Me: Finally, what kind of music (a specific song, a musician, a playlist, an album) would fit your story? Care to share a link of a video as a sample of this?

E.M: Very tough as I don’t really link music with writing. Unlike many authors who use music as inspiration or background, I tend to prefer to write in silence or, if there are distracting noises like someone digging up the road outside, I’ll put the headphones on with rain sounds to cover it.

But, if pressed I could maybe give you some music that to me is kind of musical mood I might associate with my characters perhaps and from that, you’ll get a very good idea of my musical tastes too…

Avilon: Heart of Steel – Manowar
Durban: Soon from Gates of Delirium – Yes
Jariq: Time Table – Genesis
Jaela: China in Your Hand – T’pau
Jaz: Crawling – Linkin Park
Charis: Days of Our Lives – Queen
Grim: The Swing of Things – A-Ha
And for my main antagonist, Kahina Sarava: Stargazer – Rainbow

Thanks, E.M. for sharing your world-building process!

If you want to know a bit more about her:

E.M. Swift-Hook takes seriously the words that Robert Heinlein put into the mouth of Lazarus Long: ‘Writing is not necessarily something to be ashamed of, but do it in private and wash your hands afterwards.’

Having tried a number of different careers, before settling in the North-East of England with family, three dogs, cats and a small flock of rescued chickens, she now spends a lot of time in private and have very clean hands.

Links:
Author.to/EMSH
Getbook.at/FF
Twitter: @emswifthook

Why I love Ghostbusters as a writer.

Let me preface this entry with the following statement: I love both the original films and the new one (Kate McKinnon as Holtzman is brilliant) as well as the Real Ghostbusters cartoon. Every incarnation brought something different to the table and all are equally good and equally valid so you won’t find any argument to support your ‘complaints’*.

When I was a little kid, one of my older cousins, who worked for a cinema magazine gave me a copy of their latest issue, that was entirely dedicated to promoting the original  Ghostbusters film. He thought that magazine would be a good help for me to practice my reading. Which it did. The magazine was mostly composed by interviews with the main cast, the set and FX designers (which I guess was a sign for me to study design) and how they came about with the concept. Later on, my dad managed to procure a copy of the film in one of those rental places and I think I watched the film like 4 times before returning the tape. Then a local channel kept it in the rotation for years, until the cartoon and the sequel appeared (I got to watch the sequel at the cinema). Since then, I try to watch it at least on Halloween every year -now is a marathon of the three films-. I have played the video games, have a couple of toys, comics, and books. I can say that I know the story like the back of my hand. And probably quote the first film most of the time in random conversations.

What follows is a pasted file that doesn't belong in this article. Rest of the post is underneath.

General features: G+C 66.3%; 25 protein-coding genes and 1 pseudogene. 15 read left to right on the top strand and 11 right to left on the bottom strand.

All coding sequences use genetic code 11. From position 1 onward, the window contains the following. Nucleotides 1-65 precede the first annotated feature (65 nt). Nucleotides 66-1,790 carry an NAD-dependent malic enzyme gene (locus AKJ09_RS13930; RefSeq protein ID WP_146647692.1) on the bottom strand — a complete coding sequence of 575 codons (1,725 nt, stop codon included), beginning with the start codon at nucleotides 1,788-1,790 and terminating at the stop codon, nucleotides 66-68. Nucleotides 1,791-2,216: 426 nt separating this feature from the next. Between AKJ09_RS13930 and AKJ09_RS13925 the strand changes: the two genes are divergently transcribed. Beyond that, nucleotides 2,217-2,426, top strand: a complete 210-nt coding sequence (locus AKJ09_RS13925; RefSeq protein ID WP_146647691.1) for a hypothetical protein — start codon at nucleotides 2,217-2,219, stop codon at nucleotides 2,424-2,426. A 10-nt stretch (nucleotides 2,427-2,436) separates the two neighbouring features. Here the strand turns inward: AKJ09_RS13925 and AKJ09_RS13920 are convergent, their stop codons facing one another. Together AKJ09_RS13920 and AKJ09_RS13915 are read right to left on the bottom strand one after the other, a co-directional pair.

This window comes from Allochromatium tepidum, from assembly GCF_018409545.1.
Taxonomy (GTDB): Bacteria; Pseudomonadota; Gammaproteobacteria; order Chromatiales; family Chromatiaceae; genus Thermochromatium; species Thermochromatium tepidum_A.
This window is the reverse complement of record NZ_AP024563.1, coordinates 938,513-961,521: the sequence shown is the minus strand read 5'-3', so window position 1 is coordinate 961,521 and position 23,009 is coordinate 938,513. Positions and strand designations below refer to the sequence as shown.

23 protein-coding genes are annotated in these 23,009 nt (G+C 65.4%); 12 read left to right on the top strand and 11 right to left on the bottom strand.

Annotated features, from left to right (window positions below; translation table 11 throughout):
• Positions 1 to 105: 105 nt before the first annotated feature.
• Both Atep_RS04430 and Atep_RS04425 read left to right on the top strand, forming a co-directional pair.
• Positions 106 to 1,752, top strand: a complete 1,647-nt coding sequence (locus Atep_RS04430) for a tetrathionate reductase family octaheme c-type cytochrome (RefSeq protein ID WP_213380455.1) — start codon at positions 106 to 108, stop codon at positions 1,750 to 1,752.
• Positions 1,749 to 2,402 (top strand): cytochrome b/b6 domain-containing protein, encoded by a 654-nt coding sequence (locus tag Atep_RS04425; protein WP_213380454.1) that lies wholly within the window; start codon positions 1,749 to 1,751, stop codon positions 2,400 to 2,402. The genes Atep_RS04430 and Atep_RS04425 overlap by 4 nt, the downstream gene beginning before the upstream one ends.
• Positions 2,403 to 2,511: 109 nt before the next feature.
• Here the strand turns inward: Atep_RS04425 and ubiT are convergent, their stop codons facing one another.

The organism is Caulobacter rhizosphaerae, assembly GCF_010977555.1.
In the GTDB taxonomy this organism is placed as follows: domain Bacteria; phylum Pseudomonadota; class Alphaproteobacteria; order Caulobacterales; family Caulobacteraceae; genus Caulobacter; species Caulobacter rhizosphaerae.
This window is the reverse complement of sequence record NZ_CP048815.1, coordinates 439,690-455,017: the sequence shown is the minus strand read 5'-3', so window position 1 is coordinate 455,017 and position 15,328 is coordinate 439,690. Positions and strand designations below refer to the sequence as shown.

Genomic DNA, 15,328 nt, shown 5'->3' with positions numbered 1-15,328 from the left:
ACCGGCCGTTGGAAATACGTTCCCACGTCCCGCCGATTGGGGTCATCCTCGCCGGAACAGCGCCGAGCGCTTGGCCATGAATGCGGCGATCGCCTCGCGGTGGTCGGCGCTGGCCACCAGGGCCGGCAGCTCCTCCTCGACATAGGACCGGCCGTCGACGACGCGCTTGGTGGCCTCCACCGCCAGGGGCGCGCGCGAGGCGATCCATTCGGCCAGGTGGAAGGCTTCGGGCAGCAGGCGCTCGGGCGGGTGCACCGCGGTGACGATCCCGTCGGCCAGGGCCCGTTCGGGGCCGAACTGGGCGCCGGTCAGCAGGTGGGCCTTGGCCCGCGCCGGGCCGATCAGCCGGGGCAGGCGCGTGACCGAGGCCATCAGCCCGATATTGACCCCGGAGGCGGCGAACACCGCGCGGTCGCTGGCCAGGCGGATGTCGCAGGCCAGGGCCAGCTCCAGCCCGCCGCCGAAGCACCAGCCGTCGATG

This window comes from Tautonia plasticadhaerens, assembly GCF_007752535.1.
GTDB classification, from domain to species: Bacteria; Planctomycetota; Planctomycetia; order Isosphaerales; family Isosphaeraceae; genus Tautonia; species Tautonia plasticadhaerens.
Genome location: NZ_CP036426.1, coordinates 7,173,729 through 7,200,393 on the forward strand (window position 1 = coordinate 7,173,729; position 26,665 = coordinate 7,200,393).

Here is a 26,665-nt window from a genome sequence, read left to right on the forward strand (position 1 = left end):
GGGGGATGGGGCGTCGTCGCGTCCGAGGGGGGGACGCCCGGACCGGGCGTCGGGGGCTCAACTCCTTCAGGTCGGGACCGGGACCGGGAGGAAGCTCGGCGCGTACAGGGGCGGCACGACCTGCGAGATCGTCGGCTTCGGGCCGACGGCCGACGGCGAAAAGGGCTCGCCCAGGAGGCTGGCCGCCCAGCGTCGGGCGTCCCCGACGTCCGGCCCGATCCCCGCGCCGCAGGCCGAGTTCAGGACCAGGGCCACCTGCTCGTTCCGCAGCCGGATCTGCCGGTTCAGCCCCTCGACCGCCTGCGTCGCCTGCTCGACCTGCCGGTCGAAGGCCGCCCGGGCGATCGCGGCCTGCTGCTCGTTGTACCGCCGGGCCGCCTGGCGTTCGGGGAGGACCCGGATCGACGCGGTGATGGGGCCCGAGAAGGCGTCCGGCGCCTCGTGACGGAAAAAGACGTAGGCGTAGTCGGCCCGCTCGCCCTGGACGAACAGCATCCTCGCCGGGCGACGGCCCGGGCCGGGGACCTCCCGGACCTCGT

“Ray, When Someone Asks If You’re a God, You Say YES.”- Winston

Like now. Yeah, I’m that guy. As for the record, I think that one is the best line of the whole movie.

So as you can surmise, this is one of my favorite films (only topped by the 90’s TMNT film). I wanted to work as Ghostbuster, which explains the eclectic part book collection of physics and the occult. For me the whole explanation of how high energy physics could be used to explain and deal with the paranormal in a very coherent way (within the movie’s universe) made perfect sense. Having an engineer dad that was also a Star Trek fan helped, as he explained to me (or simply gave me the books, like A Brief History of Time) some of the basic concepts of what Ray, Egon -and years later Jillian, Abby, and Erin- were saying.